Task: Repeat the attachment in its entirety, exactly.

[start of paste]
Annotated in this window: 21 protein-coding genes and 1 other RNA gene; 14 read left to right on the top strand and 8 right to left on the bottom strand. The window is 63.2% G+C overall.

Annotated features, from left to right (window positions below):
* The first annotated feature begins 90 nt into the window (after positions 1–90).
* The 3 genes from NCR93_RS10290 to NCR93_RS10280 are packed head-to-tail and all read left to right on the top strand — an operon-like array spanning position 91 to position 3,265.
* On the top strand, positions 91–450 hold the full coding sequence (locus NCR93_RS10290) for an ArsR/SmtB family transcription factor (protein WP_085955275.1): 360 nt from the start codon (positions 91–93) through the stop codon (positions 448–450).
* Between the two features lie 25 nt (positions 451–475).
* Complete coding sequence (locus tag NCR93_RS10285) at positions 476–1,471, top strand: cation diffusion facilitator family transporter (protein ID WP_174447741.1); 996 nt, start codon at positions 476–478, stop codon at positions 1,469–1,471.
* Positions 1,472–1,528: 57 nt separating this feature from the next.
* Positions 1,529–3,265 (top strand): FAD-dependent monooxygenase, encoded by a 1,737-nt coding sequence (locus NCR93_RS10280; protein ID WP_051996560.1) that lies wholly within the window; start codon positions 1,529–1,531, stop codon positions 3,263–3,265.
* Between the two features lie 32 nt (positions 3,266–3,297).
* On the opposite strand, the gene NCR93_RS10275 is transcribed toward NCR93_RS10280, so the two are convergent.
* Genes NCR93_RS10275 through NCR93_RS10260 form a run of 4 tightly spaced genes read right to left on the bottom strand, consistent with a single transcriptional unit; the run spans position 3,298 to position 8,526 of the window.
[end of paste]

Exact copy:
Annotated in this window: 21 protein-coding genes and 1 other RNA gene; 14 read left to right on the top strand and 8 right to left on the bottom strand. The window is 63.2% G+C overall.

Annotated features, from left to right (window positions below):
* The first annotated feature begins 90 nt into the window (after positions 1–90).
* The 3 genes from NCR93_RS10290 to NCR93_RS10280 are packed head-to-tail and all read left to right on the top strand — an operon-like array spanning position 91 to position 3,265.
* On the top strand, positions 91–450 hold the full coding sequence (locus NCR93_RS10290) for an ArsR/SmtB family transcription factor (protein WP_085955275.1): 360 nt from the start codon (positions 91–93) through the stop codon (positions 448–450).
* Between the two features lie 25 nt (positions 451–475).
* Complete coding sequence (locus tag NCR93_RS10285) at positions 476–1,471, top strand: cation diffusion facilitator family transporter (protein ID WP_174447741.1); 996 nt, start codon at positions 476–478, stop codon at positions 1,469–1,471.
* Positions 1,472–1,528: 57 nt separating this feature from the next.
* Positions 1,529–3,265 (top strand): FAD-dependent monooxygenase, encoded by a 1,737-nt coding sequence (locus NCR93_RS10280; protein ID WP_051996560.1) that lies wholly within the window; start codon positions 1,529–1,531, stop codon positions 3,263–3,265.
* Between the two features lie 32 nt (positions 3,266–3,297).
* On the opposite strand, the gene NCR93_RS10275 is transcribed toward NCR93_RS10280, so the two are convergent.
* Genes NCR93_RS10275 through NCR93_RS10260 form a run of 4 tightly spaced genes read right to left on the bottom strand, consistent with a single transcriptional unit; the run spans position 3,298 to position 8,526 of the window.